Conclusions/significance: The C-terminus of SNAP-25, which links synaptotagmin I to the SNARE complex, is a binding target for Gβγ necessary for both transient transmitter-mediated presynaptic inhibition, and the induction of presynaptic LTD.

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Related in: MedlinePlus

Selective filling of presynaptic CA3 pyramidal neurons using Electroporation.Schematic of a hippocampal slice illustrating in red the region where peptides were infused by electroporation into somata of multiple CA3 pyramidal neurons, and in pink the region where Schaffer collateral presynaptic terminals were imaged to confirm successful fill. Blunt patch electrodes were filled with 1 mM AlexaFluoro-594, and trains of 10 square current pulses (30 V/200 ms, 0.5 Hz) were applied at 50, 100, and 150 µm depth, after which the electrode was removed from the slice, shift laterally 20 µM, and the depth electroporations were repeated. One hour after electroporation, two-photon laser scanning microscopy (63x objective) was used to acquire the attached images of CA3 pyramidal neuron cell bodies (lower left) and Schaffer collateral terminals (upper left) to confirm successful presynaptic infusion.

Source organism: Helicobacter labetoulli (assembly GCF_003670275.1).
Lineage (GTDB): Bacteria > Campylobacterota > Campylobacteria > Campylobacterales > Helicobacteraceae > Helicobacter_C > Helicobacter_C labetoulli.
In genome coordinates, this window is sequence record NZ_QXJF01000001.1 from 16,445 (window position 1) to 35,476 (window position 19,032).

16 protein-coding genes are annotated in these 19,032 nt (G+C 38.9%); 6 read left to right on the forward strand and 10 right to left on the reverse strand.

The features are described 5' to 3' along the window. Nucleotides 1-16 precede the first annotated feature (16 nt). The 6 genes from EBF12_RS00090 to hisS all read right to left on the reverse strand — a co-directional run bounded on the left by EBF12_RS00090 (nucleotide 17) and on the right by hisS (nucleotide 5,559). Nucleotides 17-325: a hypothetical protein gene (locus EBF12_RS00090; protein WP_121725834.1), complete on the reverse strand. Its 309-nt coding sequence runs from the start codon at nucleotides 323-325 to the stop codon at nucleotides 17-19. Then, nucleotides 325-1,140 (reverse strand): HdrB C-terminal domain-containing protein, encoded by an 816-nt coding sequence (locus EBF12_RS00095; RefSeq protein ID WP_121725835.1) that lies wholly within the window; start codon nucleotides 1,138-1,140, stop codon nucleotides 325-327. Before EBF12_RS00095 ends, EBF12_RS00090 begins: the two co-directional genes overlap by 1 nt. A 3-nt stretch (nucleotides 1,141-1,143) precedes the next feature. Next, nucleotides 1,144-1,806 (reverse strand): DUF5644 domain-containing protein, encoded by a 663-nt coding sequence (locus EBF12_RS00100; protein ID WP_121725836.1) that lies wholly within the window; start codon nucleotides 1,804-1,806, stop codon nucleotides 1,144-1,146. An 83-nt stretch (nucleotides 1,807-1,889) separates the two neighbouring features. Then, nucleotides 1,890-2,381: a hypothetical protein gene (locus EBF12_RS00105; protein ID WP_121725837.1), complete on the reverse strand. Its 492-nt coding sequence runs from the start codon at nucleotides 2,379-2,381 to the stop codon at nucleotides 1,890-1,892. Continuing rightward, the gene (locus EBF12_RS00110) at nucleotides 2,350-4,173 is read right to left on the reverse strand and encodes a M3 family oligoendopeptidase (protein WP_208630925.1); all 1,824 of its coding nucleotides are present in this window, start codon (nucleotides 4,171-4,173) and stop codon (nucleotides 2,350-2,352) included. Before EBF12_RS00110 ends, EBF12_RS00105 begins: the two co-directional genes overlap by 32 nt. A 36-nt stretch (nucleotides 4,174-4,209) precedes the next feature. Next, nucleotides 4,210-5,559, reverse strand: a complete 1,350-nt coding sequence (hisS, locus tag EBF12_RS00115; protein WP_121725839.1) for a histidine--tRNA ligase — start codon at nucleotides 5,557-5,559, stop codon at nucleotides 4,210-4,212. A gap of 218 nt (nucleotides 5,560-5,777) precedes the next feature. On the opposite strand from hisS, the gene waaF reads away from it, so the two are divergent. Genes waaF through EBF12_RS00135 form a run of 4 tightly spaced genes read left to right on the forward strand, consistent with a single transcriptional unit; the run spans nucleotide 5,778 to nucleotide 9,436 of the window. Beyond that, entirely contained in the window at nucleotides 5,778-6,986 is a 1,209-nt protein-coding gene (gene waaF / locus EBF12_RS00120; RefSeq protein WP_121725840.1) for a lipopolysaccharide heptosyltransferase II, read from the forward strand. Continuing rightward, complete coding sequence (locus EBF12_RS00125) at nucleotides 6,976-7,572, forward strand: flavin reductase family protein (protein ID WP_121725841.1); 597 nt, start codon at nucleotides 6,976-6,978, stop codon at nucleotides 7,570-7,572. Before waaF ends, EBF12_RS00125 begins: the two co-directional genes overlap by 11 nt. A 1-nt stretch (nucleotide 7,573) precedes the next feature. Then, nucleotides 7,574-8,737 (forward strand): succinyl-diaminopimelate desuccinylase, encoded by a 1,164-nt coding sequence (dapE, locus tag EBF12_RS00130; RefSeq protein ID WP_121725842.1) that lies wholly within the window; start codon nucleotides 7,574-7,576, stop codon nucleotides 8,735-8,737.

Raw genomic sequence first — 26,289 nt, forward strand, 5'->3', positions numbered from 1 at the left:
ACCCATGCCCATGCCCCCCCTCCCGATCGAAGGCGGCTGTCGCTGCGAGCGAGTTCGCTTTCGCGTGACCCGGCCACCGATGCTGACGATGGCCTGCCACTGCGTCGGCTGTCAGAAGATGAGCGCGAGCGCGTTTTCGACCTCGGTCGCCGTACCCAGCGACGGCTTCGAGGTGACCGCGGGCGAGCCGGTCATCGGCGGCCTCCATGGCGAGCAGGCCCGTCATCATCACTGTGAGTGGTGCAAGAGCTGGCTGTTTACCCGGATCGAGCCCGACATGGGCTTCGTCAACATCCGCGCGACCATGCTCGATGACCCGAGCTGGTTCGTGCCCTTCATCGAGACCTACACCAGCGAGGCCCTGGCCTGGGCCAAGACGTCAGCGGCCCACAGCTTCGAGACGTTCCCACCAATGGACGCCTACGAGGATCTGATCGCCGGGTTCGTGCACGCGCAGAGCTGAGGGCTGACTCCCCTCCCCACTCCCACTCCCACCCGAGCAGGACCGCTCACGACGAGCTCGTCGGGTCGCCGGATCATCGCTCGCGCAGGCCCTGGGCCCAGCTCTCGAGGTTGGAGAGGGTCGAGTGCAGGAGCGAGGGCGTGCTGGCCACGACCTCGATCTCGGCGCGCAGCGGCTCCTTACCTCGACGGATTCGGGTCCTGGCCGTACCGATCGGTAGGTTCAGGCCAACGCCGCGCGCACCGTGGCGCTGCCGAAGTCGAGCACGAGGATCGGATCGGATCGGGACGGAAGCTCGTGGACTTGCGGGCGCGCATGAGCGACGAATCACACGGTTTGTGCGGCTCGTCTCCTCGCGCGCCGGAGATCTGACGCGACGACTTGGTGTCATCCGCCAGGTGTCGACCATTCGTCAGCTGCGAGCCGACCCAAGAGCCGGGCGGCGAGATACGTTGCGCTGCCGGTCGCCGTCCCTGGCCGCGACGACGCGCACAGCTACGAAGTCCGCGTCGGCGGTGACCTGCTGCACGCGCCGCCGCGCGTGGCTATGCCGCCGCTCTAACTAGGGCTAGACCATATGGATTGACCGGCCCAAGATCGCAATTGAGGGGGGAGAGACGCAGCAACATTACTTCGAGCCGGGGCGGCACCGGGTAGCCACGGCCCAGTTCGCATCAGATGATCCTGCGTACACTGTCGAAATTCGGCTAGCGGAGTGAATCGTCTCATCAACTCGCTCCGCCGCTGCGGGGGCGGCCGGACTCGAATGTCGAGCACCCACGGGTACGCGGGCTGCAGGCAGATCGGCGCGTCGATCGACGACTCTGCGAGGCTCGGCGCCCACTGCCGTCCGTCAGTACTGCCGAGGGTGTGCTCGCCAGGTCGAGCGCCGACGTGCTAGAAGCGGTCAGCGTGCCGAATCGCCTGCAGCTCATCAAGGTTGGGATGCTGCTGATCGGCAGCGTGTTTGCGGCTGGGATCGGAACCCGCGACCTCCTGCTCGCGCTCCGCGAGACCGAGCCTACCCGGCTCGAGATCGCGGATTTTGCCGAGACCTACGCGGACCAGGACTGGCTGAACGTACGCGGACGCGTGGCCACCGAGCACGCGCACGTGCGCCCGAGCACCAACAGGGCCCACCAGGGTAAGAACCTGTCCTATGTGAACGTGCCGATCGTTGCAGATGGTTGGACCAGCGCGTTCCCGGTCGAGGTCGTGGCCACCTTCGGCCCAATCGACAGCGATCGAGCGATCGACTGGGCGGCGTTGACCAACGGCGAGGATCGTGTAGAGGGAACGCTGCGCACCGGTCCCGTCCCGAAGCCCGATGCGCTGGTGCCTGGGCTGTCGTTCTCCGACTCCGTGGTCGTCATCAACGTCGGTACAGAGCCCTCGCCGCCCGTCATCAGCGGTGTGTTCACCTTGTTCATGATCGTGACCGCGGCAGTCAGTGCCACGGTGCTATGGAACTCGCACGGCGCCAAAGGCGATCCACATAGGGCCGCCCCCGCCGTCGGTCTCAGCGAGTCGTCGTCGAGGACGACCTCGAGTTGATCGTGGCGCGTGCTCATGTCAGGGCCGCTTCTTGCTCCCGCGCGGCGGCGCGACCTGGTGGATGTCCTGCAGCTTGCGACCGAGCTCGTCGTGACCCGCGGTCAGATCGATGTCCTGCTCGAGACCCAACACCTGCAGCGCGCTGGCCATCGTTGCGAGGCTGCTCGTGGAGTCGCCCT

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pone-0020500-g005: Selective filling of presynaptic CA3 pyramidal neurons using Electroporation.Schematic of a hippocampal slice illustrating in red the region where peptides were infused by electroporation into somata of multiple CA3 pyramidal neurons, and in pink the region where Schaffer collateral presynaptic terminals were imaged to confirm successful fill. Blunt patch electrodes were filled with 1 mM AlexaFluoro-594, and trains of 10 square current pulses (30 V/200 ms, 0.5 Hz) were applied at 50, 100, and 150 µm depth, after which the electrode was removed from the slice, shift laterally 20 µM, and the depth electroporations were repeated. One hour after electroporation, two-photon laser scanning microscopy (63x objective) was used to acquire the attached images of CA3 pyramidal neuron cell bodies (lower left) and Schaffer collateral terminals (upper left) to confirm successful presynaptic infusion.